any resources / advice for approaching hard surface modeling with a industrial design / mechanical design focus?as in, i want to learn how things are actually engineered, instead of making unrealistic shiny robots.>inb4 lern CADdoesn't have to be 3d specific, anything will do. thanks in advance
look up schematics on google?
>>650358sure but that doesn't tell me anything about why certain decisions were made and how everything fits together
>>650357https://www.youtube.com/watch?v=tr86CLOiSBAmaybe this will help
>>650357AvE videos on youtube
Study for an Industrial Design or Mechanical Engineering degree?
>>650383i dont have time or money wtf
>>650359You want to learn about actual engineering and mechanics but you don't want to put any time or money into the study of it? What do you really expect?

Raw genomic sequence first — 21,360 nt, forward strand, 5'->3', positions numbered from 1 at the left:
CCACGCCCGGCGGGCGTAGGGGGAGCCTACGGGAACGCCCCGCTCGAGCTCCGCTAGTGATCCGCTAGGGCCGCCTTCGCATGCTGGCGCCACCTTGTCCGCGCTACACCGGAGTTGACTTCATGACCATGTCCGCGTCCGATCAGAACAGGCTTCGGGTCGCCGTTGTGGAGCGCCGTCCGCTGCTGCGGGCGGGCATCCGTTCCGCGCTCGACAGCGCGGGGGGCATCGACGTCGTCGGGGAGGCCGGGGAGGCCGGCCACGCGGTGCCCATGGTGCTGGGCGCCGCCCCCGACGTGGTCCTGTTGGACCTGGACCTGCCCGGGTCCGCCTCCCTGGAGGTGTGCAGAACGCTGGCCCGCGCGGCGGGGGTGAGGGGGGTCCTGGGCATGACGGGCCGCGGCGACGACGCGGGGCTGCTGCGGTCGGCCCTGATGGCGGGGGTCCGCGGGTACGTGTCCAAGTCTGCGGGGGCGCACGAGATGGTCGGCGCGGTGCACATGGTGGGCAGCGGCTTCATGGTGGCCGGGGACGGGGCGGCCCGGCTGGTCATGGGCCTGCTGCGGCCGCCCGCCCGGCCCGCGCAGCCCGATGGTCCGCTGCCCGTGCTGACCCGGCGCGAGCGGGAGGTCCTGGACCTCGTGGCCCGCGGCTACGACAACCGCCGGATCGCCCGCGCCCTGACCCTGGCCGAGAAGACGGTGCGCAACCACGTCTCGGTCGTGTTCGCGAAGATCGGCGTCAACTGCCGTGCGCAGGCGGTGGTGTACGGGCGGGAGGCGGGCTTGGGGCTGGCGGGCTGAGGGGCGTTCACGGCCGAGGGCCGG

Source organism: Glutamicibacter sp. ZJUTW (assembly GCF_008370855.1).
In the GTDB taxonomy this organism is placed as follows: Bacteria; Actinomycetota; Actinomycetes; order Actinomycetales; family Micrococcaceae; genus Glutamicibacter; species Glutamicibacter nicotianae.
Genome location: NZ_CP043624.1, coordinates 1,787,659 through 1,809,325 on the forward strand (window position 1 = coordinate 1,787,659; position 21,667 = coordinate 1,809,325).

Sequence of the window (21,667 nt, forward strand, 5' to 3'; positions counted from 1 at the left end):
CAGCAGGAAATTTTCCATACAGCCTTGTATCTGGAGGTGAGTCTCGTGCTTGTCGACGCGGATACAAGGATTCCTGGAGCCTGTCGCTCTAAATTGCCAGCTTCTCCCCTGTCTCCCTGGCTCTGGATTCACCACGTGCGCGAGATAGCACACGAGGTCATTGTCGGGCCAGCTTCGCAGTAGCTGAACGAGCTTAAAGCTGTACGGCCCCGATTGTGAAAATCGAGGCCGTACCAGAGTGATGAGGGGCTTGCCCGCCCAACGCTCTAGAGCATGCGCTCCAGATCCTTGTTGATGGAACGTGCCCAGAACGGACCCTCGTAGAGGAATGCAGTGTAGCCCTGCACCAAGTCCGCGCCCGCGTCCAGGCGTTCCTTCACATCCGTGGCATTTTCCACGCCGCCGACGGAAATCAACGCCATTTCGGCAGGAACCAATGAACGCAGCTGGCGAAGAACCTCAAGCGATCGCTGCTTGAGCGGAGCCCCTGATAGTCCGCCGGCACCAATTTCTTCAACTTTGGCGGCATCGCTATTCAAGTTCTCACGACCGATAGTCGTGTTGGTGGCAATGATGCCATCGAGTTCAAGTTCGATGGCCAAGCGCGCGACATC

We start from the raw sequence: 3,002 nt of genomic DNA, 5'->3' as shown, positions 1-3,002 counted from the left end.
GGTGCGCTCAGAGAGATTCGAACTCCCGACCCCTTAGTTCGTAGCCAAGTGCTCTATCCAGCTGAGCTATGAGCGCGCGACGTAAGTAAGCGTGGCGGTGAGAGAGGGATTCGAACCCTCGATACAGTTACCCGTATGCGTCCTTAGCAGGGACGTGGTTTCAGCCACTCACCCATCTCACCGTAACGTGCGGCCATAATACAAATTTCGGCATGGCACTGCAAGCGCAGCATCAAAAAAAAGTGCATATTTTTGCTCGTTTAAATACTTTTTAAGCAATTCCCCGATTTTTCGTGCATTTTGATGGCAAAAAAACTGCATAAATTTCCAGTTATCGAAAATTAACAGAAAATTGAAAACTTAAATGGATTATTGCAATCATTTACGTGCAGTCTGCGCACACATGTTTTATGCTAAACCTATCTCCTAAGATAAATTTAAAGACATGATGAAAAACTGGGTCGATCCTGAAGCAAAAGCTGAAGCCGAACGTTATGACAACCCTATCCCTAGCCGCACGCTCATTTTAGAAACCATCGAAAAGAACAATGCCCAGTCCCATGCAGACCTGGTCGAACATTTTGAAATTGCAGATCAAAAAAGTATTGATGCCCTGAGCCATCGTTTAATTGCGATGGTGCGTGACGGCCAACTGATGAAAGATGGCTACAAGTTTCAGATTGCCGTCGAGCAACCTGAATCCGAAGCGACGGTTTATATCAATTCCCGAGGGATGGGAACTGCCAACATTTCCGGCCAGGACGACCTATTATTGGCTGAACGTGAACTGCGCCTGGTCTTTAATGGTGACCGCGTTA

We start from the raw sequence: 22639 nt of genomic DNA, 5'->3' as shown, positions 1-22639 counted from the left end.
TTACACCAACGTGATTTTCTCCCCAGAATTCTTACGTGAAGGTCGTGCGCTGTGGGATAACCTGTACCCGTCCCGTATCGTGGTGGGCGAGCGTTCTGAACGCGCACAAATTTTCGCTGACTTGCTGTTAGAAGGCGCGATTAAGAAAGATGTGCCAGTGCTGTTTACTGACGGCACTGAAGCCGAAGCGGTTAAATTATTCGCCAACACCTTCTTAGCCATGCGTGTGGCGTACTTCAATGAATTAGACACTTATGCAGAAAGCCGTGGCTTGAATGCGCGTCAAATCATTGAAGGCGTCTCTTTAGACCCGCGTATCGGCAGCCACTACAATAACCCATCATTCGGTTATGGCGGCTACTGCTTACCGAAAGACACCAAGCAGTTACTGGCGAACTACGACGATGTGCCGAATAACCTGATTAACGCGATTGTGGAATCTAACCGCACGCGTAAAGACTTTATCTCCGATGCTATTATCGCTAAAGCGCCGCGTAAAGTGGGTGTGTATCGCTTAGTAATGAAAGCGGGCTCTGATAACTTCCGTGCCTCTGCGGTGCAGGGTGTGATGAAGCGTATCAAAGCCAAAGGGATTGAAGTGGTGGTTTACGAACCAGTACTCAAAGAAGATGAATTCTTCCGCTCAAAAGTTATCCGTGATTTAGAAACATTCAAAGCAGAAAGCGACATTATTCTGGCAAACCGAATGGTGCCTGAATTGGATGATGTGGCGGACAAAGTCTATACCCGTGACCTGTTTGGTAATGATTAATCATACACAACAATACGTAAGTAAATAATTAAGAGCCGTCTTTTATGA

>>650357>i want to learn how things are actually engineeredLearn what Geometric Dimensioning and Tolerancing is (GD&T). GD&T calculates basic addition and subtraction within a set of certain rules (ASME Y14.5-2009) applied to the geometry of an object. Just get the book I used in college. It was all I needed to start 3D printing functional parts and assemblies.>Fundamentals of Geometric Dimensioning and Tolerancing Third Edition>ISBN-13: 978- 1-1111-2982-8>ISBN-10: 1-1111-2982-7Best place to start that I can think of for you.
>>650493>Geometric Dimensioning and Tolerancingthanks. finally a proper answer
>>650493how does this help OP? he specifically asked for resources with hard surface modeling (i.e, not 3d printing). learn to fucking read
>>650524No problem anon>>650525If you're going to learn how to properly model machinery, you're going to need to know how to dimension and tolerance. Whether it's 3D printing or CNC machining you need to know this shit. Don't pretend to know what you're talking about. You obviously don't if you think parts magically will fit together without clearances or datum references you doughnut designing fool.